I started reading about frogs in early February, when last winter’s strange warmth made me admit, at long last, that there would be no more snow in which to practice my mammal tracking. Now I turned my mind to an obsession with anurans — frogs and toads.
I wanted to be prepared for their early spring calls, so that I could seek them out on damp spring nights and hear them sing to the raindrops. For days, I let a tape of their vocalizations play over and over, and most of the calls evoked vague recollections of night-time ventures when I was younger.
None of the most basic — peepers and bullfrogs — could I pin to an exact location in my memories, but I knew that anurans had always sung where I could hear them.
My sister, a party in this strange obsession, listened patiently as I enthused over how familiar the calls were. “Of course they’re familiar,” she said. “You’ve been listening to nothing but that tape for weeks.”
She was right, but I knew that I would find amphibians in the spring and I checked out all of the field guides I could find in the library and began to read.
Amphibian literally means “both lives,” referring to these creatures’ strange life cycle beginning in water and then transforming into a land-crawling adult. These were the first vertebrates to make their way out of the water some 350 million years ago. The first amphibians evolved from fishes, denizens of the seas and forested
swamps which were beginning to dominate the landscape.
Later, some amphibians would evolve into reptiles that could leave their ocean heritage behind in the egg, but modern-day amphibians never quite made that final evolutionary leap. Even so, they must have been the hottest thing around when they first appeared, able to crawl up out of the ooze and breathe the air above.
They returned to the water to lay their eggs, which hatched into swimming larvae — tadpoles in our minds — which in turn eventually grew up and crawled out of the water again, re-creating that long ago journey of discovering life above the surface.
Although I had enjoyed catching frogs when I was younger, salamanders had been my amphibian of choice for many years due to their much-touted diversity in the southern Appalachians. But most of the salamanders weren’t due out of dormancy for a while yet, and my frog tape enticed me with promises of northern spring peepers and wood frogs calling in mid-February.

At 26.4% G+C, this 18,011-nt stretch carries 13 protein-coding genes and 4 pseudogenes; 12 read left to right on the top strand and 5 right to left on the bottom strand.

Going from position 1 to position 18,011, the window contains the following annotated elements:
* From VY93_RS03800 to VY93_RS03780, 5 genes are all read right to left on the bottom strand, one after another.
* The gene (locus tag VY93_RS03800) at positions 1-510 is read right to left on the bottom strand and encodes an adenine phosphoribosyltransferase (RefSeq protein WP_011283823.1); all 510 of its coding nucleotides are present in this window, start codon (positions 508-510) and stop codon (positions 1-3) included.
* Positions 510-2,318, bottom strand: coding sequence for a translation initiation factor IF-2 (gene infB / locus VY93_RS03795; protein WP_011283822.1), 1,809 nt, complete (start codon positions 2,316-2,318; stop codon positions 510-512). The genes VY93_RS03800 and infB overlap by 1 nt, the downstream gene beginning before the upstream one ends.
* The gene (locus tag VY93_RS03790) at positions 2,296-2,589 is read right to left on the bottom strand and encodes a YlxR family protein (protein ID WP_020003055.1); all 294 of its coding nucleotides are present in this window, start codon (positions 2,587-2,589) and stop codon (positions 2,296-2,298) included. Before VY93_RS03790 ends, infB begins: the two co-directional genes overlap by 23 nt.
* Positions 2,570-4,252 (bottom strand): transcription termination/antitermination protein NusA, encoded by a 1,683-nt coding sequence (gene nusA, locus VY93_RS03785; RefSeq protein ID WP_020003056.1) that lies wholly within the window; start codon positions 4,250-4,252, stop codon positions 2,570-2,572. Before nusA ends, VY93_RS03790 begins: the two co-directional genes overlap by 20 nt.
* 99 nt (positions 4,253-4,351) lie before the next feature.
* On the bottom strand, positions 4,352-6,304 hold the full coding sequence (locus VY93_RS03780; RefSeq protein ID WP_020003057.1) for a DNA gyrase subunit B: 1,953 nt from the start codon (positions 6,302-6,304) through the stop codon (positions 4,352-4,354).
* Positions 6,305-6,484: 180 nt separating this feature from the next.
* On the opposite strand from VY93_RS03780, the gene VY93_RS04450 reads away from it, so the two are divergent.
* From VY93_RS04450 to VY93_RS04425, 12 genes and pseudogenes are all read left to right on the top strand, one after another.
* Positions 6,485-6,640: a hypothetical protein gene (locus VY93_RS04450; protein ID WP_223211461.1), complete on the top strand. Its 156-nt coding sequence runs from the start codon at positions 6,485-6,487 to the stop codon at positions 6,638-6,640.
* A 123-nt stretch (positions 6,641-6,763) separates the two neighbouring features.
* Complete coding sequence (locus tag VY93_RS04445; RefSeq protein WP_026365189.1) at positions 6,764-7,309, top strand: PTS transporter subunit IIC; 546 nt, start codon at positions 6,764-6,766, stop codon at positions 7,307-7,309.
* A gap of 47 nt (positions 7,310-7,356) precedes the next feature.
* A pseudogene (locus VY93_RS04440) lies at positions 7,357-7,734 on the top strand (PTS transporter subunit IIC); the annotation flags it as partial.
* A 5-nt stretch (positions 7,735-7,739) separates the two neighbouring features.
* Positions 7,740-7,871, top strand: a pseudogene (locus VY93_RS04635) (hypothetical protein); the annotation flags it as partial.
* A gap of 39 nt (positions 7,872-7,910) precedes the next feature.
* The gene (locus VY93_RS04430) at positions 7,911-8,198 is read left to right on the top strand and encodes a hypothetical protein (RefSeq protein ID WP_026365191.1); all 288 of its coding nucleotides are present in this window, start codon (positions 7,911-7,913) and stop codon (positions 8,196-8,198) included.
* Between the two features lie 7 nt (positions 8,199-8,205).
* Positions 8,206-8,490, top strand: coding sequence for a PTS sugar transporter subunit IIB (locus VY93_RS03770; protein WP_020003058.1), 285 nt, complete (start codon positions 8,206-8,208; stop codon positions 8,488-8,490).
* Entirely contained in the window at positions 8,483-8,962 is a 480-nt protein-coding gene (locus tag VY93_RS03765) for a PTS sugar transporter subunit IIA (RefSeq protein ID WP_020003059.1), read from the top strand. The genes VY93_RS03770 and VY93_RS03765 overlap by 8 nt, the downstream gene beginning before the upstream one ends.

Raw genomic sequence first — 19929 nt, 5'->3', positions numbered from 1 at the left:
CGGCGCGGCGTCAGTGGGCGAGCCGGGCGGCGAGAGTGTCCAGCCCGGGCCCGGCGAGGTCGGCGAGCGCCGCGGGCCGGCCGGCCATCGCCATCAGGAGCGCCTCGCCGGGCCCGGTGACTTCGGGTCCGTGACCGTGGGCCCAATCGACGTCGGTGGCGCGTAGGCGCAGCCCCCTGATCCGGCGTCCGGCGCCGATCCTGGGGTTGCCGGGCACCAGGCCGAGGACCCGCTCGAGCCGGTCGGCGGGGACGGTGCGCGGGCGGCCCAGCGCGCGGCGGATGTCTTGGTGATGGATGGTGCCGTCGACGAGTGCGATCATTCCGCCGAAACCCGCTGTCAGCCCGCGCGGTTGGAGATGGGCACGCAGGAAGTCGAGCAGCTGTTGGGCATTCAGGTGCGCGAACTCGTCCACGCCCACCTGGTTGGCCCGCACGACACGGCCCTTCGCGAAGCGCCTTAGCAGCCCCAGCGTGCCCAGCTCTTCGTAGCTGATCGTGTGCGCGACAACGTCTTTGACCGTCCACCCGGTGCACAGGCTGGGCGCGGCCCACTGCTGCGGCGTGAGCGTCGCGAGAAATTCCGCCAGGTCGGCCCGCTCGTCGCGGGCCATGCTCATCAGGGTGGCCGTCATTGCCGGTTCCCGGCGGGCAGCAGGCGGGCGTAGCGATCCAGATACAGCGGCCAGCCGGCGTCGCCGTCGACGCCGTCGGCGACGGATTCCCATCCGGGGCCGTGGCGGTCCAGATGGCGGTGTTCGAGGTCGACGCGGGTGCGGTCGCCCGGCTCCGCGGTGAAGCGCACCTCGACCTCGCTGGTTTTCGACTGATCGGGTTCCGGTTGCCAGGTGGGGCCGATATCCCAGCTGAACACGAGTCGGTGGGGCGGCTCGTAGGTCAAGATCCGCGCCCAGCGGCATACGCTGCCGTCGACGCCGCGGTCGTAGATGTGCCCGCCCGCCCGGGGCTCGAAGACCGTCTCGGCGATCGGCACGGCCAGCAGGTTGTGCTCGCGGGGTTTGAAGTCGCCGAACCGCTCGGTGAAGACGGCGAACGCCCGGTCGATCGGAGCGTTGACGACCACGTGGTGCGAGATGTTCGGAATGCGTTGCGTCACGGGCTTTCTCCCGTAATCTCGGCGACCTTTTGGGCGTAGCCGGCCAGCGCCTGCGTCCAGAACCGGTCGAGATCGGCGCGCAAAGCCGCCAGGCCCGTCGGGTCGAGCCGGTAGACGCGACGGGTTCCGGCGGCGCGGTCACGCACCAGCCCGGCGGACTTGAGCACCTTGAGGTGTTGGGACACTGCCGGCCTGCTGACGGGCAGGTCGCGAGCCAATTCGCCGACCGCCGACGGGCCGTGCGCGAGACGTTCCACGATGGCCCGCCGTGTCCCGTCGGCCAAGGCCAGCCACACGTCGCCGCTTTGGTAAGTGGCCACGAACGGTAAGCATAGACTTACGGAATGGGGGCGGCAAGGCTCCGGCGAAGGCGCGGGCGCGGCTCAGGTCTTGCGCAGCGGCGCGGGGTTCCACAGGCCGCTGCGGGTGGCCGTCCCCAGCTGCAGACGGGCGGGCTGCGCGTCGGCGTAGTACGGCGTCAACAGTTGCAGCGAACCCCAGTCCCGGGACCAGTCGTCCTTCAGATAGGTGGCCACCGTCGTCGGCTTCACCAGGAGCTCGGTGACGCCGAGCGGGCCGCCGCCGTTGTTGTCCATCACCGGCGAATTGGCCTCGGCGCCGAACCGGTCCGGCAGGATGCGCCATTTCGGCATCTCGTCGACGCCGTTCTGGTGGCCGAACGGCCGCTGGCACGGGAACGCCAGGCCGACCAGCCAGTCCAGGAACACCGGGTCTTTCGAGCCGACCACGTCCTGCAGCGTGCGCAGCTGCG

I made a list of species to be found in the eastern tip of the eastern panhandle of West Virginia (where I was located) and came up with 11 species: two toads, four tree frog allies, and five true frogs. Although learning sounds is a constant struggle for me, I decided that a goal of 11 species was well within my reach.
Rolling Ridge, where I was based, has perfect anuran habitat. Its rutted roads are spotted with vernal pools, which is herpetologist lingo for plain ol’ mud puddles. Although it seems a bit anti-intuitive at first, many anuran species prefer these transient puddle to the more permanent ponds.
Life for a frog, as for any other wild creature, is a contant balanacing act. Laying eggs in a vernal pool is dangerous — the pool may dry up before the tadpoles are old enough to transform into frogs, or the same vehicles that formed the ruts might drive back through and squish uncounted hundreds of young lives, or a hard freeze may kill an egg mass of early breeders like the wood frog.
But a pond is just as dangerous, though in different ways. Predators abound — from insects to fish to turtles to snakes and larger frogs — and a tadpole would be lucky to escape with its life. For many anurans, the chances of survival are better for an egg laid in a vernal pool, and so they test their luck against droughts and freezes and car tires, in much the same way that our migrating songbirds return to our northern hills to breed in order to escape the predators and diseases of their tropical wintering grounds.Puddle Hoppin’
In late February, I began noting puddles on a map as I wandered the property. Also low spots which would become puddles after the first spring rains. I watched the barometric pressure gauge on my wristwatch with an eagle-eye, noting any downturn that might signal oncoming rains. It was already a drought year and I fretted as I waited for raindrops under warm, cloudless skies. The skunk cabbages had bloomed in mid-December in this aseasonal year, but by the last week in February, I had to admit the frogs were late. I heard not a single peep.
On the evening of February 26, the first rainfall came. The storm didn’t amount to much — the rain gauge registered only a trace amount of moisture — but it was enough to send me out with poncho and flashlight to seek out the frogs. Only a single wood frog called from the pond near the house, but its crazy chuckle was enough to set my frog detectors afire. I sought out every puddle on the property, but the temperature had dropped to 48, which tends to cool frogs’ desire to call.
Two days later, I discovered that not all of the frogs had decided to wait for rain. Three vaguely spherical egg masses had been laid in a rut deep enough to hold water year-round. Each mass was about four inches long and must have contained dozens of clear, pea-sized eggs, each with a black embryo in the center. Wood frog eggs, I wondered?